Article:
I have only been doing this for six months, and I did the same thing you are about trying to save everywhere I could to get started. I too built my own oven out of an old cappuccino machine thrown out by a convenience store. Works great...sorry...getting of topic. I finally just decided to buy the ATP from brownells and I'm super happy with it. It works great.

I know exactly what you mean about the nickels and dimes adding up. It's crazy how fast it all adds up. Hope you get those "home brews" figured out. I'll be checking back, if there's a good one I may give a it a shot too.

Best of luck.
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Old 02-10-2016, 07:51 PM
David Eye David Eye is offline
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Thanks walterwhite.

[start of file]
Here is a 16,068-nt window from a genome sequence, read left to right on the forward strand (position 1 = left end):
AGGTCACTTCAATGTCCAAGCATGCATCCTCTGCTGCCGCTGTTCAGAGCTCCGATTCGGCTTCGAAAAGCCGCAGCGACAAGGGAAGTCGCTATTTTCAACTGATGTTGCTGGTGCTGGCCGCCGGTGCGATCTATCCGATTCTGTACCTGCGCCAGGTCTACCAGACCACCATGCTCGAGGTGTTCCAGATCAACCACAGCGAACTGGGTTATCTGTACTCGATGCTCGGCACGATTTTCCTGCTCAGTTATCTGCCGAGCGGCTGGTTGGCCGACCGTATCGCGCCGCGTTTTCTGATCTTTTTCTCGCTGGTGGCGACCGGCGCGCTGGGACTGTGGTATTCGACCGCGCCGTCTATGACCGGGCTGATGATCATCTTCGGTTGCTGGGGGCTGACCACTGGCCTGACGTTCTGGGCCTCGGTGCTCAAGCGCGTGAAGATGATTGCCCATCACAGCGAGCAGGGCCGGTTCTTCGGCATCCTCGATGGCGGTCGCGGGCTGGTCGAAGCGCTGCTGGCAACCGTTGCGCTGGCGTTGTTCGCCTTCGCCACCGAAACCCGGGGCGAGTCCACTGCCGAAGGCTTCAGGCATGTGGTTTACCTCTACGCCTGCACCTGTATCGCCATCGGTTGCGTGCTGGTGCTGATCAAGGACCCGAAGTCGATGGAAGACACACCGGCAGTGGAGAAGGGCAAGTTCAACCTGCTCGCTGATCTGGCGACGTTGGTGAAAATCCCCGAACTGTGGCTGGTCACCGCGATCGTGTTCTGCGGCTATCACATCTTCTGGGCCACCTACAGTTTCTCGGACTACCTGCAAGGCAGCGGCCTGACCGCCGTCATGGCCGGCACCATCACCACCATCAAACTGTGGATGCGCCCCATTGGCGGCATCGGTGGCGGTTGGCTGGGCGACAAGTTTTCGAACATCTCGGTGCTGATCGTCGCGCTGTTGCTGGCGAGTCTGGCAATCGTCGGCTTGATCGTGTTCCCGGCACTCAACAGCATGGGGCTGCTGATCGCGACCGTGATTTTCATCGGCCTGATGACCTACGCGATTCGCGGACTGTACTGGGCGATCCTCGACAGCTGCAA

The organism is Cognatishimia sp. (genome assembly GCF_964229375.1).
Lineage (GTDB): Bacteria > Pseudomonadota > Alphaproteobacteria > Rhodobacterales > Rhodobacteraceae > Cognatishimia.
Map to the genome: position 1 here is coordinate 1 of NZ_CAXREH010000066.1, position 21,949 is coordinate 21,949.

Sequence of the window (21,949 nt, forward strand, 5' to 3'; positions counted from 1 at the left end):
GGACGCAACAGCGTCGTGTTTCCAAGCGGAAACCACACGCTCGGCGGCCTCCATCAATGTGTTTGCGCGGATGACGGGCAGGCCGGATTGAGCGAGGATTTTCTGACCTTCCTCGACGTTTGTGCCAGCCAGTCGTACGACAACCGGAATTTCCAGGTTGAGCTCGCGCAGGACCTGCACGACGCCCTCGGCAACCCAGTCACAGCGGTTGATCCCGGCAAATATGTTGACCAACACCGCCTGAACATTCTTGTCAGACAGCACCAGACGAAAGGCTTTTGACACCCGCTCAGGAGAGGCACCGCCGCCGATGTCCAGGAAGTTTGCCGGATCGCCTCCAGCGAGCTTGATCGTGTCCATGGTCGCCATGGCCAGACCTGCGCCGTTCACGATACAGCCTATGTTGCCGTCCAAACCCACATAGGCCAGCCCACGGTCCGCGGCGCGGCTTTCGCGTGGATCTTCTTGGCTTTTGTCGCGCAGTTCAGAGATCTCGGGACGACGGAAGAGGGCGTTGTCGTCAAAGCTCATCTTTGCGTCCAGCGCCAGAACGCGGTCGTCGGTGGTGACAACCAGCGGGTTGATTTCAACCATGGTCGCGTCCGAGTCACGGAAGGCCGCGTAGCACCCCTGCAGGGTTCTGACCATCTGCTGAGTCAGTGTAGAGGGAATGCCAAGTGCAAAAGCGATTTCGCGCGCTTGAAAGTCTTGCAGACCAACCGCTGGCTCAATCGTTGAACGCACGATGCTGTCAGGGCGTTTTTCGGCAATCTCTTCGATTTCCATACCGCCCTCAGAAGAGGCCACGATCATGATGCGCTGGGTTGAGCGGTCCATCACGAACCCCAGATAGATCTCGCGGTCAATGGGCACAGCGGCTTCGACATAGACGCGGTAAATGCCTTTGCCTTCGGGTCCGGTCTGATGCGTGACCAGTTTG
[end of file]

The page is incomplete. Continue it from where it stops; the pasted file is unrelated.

The first thing I will be trying is Milk of Magnesia.....the old original white formula.
I have some nice info about it and mentioned it in the heat treat procedure thread I have going.
DAVID
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Old 02-12-2016, 01:11 PM
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Really Milk of Magnesia? I've never heard that one. I'm going to have to google it up.


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Old 02-12-2016, 02:27 PM
David Eye David Eye is offline
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I found the info on a sword forum and elsewhere.
I believe I posted the more specific properties of it on another thread I started regarding Heat Treat Procedure on this sub forum.
The original white formula Milk of Magnesia is Magnesium Hydroxide (MgOH2) which is Magnesium Oxide combined with water.
When it is heated over 660F it releases what water is left (after drying on blade first) and decomposes to Magnesium Oxide (MgO).
Magnesium Oxide (MgO) is a good refractory with a melting point of over 5kF degrees.
I will eventually be trying it. I intend to apply 2-3 thin coats to diminish cracking, letting each coat dry.